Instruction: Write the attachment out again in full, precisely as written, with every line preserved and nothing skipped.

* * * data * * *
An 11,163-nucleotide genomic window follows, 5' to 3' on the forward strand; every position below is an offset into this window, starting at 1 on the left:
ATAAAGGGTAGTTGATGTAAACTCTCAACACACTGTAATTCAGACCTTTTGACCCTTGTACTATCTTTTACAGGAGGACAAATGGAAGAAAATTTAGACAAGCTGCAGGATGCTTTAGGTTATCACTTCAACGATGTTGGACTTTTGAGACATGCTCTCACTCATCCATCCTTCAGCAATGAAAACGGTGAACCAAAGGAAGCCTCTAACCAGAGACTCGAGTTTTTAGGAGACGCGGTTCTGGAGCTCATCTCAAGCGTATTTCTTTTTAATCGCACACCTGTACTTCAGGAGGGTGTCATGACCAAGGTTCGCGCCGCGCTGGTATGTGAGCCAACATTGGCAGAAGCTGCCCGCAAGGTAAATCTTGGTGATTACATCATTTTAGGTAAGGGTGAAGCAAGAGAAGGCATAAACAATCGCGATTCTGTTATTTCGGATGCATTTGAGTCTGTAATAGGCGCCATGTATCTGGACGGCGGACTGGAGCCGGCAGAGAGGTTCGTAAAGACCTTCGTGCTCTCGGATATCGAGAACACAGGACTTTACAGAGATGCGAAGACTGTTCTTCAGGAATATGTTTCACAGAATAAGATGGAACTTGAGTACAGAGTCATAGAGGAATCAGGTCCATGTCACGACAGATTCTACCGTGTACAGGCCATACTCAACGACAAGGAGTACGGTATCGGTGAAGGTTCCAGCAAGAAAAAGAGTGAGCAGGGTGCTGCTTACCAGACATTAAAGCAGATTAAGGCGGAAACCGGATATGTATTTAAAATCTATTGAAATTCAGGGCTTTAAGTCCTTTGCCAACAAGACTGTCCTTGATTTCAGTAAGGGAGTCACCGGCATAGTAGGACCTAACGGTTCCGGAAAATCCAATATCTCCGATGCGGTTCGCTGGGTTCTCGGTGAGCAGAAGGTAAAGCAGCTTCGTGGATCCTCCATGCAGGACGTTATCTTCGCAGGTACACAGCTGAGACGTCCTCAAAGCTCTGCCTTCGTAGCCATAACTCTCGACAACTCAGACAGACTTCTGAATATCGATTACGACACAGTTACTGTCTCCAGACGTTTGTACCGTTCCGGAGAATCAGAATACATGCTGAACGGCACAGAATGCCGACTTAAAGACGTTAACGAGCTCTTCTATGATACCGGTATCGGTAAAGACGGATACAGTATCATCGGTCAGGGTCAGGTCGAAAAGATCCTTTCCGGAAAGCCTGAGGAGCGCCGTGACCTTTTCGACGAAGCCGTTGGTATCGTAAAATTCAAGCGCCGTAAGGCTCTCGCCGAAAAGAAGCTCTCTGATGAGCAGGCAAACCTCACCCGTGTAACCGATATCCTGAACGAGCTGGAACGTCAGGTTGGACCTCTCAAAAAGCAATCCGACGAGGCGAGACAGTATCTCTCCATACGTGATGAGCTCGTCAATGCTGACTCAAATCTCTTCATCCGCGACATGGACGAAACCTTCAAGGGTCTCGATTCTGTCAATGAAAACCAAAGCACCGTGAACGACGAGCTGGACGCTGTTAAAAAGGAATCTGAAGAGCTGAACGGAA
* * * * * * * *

An 11,163-nucleotide genomic window follows, 5' to 3' on the forward strand; every position below is an offset into this window, starting at 1 on the left:
ATAAAGGGTAGTTGATGTAAACTCTCAACACACTGTAATTCAGACCTTTTGACCCTTGTACTATCTTTTACAGGAGGACAAATGGAAGAAAATTTAGACAAGCTGCAGGATGCTTTAGGTTATCACTTCAACGATGTTGGACTTTTGAGACATGCTCTCACTCATCCATCCTTCAGCAATGAAAACGGTGAACCAAAGGAAGCCTCTAACCAGAGACTCGAGTTTTTAGGAGACGCGGTTCTGGAGCTCATCTCAAGCGTATTTCTTTTTAATCGCACACCTGTACTTCAGGAGGGTGTCATGACCAAGGTTCGCGCCGCGCTGGTATGTGAGCCAACATTGGCAGAAGCTGCCCGCAAGGTAAATCTTGGTGATTACATCATTTTAGGTAAGGGTGAAGCAAGAGAAGGCATAAACAATCGCGATTCTGTTATTTCGGATGCATTTGAGTCTGTAATAGGCGCCATGTATCTGGACGGCGGACTGGAGCCGGCAGAGAGGTTCGTAAAGACCTTCGTGCTCTCGGATATCGAGAACACAGGACTTTACAGAGATGCGAAGACTGTTCTTCAGGAATATGTTTCACAGAATAAGATGGAACTTGAGTACAGAGTCATAGAGGAATCAGGTCCATGTCACGACAGATTCTACCGTGTACAGGCCATACTCAACGACAAGGAGTACGGTATCGGTGAAGGTTCCAGCAAGAAAAAGAGTGAGCAGGGTGCTGCTTACCAGACATTAAAGCAGATTAAGGCGGAAACCGGATATGTATTTAAAATCTATTGAAATTCAGGGCTTTAAGTCCTTTGCCAACAAGACTGTCCTTGATTTCAGTAAGGGAGTCACCGGCATAGTAGGACCTAACGGTTCCGGAAAATCCAATATCTCCGATGCGGTTCGCTGGGTTCTCGGTGAGCAGAAGGTAAAGCAGCTTCGTGGATCCTCCATGCAGGACGTTATCTTCGCAGGTACACAGCTGAGACGTCCTCAAAGCTCTGCCTTCGTAGCCATAACTCTCGACAACTCAGACAGACTTCTGAATATCGATTACGACACAGTTACTGTCTCCAGACGTTTGTACCGTTCCGGAGAATCAGAATACATGCTGAACGGCACAGAATGCCGACTTAAAGACGTTAACGAGCTCTTCTATGATACCGGTATCGGTAAAGACGGATACAGTATCATCGGTCAGGGTCAGGTCGAAAAGATCCTTTCCGGAAAGCCTGAGGAGCGCCGTGACCTTTTCGACGAAGCCGTTGGTATCGTAAAATTCAAGCGCCGTAAGGCTCTCGCCGAAAAGAAGCTCTCTGATGAGCAGGCAAACCTCACCCGTGTAACCGATATCCTGAACGAGCTGGAACGTCAGGTTGGACCTCTCAAAAAGCAATCCGACGAGGCGAGACAGTATCTCTCCATACGTGATGAGCTCGTCAATGCTGACTCAAATCTCTTCATCCGCGACATGGACGAAACCTTCAAGGGTCTCGATTCTGTCAATGAAAACCAAAGCACCGTGAACGACGAGCTGGACGCTGTTAAAAAGGAATCTGAAGAGCTGAACGGAA